Packing rules, Part 2
The following packing rule is also not always practicable:
Do not pack pressure-sensitive loads together with loads which exert pressure!

If the rule cannot be observed, steps must be taken to ensure that no pressure can be exerted on the pressure-sensitive goods, or that the pressure can be sufficiently reduced so that it cannot exert any damaging influence on the goods.

Appropriate measures must be taken if the following packing rule is not complied with:
Do not pack pointed and sharp-edged goods together with goods which might be damaged by them!

Either pad the pointed and sharp-edged parts or protect the sensitive goods against damage by using appropriate packaging or dunnage.
There is no alternative to this packing rule:
Do not pack foodstuffs together with toxic substances!

Failure to comply with this rule puts human life at risk or at least poses a real risk of (serious) damage to health. It may also represent a breach of the law which could lead to criminal proceedings.
The situation with this packing rule is different:
Do not pack heavy goods with fragile goods!

In practice, this rule will have to be broken more frequently. The risk to fragile goods can be eliminated by taking appropriate load securing measures for the heavy goods.
A very important packing rule is as follows:
Chemically incompatible goods must not be packed together!

This rule relates primarily to the entire range of dangerous goods - but it also affects perfectly normal goods which can be damaged or have their marketability reduced by chemical reactions. Chemical incompatibility does not always represent a danger to humans, animals or the environment. The reader must understand that this Handbook cannot offer detailed information on loading dangerous goods.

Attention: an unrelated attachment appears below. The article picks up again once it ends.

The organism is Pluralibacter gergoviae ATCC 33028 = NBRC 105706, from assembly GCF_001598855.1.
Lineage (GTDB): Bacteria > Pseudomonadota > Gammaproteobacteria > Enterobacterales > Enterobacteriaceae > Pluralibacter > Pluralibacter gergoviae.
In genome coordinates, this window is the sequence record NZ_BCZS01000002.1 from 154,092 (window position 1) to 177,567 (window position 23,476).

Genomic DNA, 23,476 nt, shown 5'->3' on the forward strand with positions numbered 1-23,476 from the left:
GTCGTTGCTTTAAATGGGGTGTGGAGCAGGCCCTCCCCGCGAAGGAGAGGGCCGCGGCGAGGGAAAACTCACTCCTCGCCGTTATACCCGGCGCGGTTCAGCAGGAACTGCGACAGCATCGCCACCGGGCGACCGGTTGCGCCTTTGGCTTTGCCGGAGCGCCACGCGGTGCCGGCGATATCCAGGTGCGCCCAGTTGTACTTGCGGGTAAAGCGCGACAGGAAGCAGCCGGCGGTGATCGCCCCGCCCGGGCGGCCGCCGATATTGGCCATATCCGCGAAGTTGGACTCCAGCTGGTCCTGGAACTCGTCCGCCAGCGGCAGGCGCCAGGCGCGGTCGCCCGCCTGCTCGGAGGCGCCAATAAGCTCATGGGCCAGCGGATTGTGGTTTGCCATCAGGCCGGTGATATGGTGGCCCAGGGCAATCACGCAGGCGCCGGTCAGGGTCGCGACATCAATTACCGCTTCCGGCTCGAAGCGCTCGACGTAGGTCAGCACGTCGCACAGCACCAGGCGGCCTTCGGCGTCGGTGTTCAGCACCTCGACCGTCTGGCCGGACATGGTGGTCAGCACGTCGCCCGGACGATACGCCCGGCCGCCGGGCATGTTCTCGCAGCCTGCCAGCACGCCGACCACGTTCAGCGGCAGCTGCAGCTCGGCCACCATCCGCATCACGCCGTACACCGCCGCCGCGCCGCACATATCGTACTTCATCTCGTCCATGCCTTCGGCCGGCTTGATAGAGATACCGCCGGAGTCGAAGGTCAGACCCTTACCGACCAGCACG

Special packing rules are dealt with in other sections of this book which do not have to be mentioned here. To take an example: cargoes that can be damaged by magnetism, e.g. floppy disks, hard disks etc. must not be packed together with (in immediate proximity to) permanent magnets or similar. For advice on this, see for instance the section on "Packaging and marking".
The following stowage rules are contained in Annex 5 of the CTU guidelines, although with different illustrations, in the form of "Dos" and "Don'ts":
DON'T concentrate heavy loads on small areas of the floor

DO distribute heavy loads over a large floor area

Further information on distributing loads is dealt with in the section on load securing aids under "Wood" and under the line loads of containers.
DON'T secure loads in a way that produces heavy forces on small areas of the inside structure of a unit!

DO secure loads in a way that forces are distributed over a large area of a unit!

This demand can be met by using appropriate squared lumber or other sufficiently strong materials with a large surface area.

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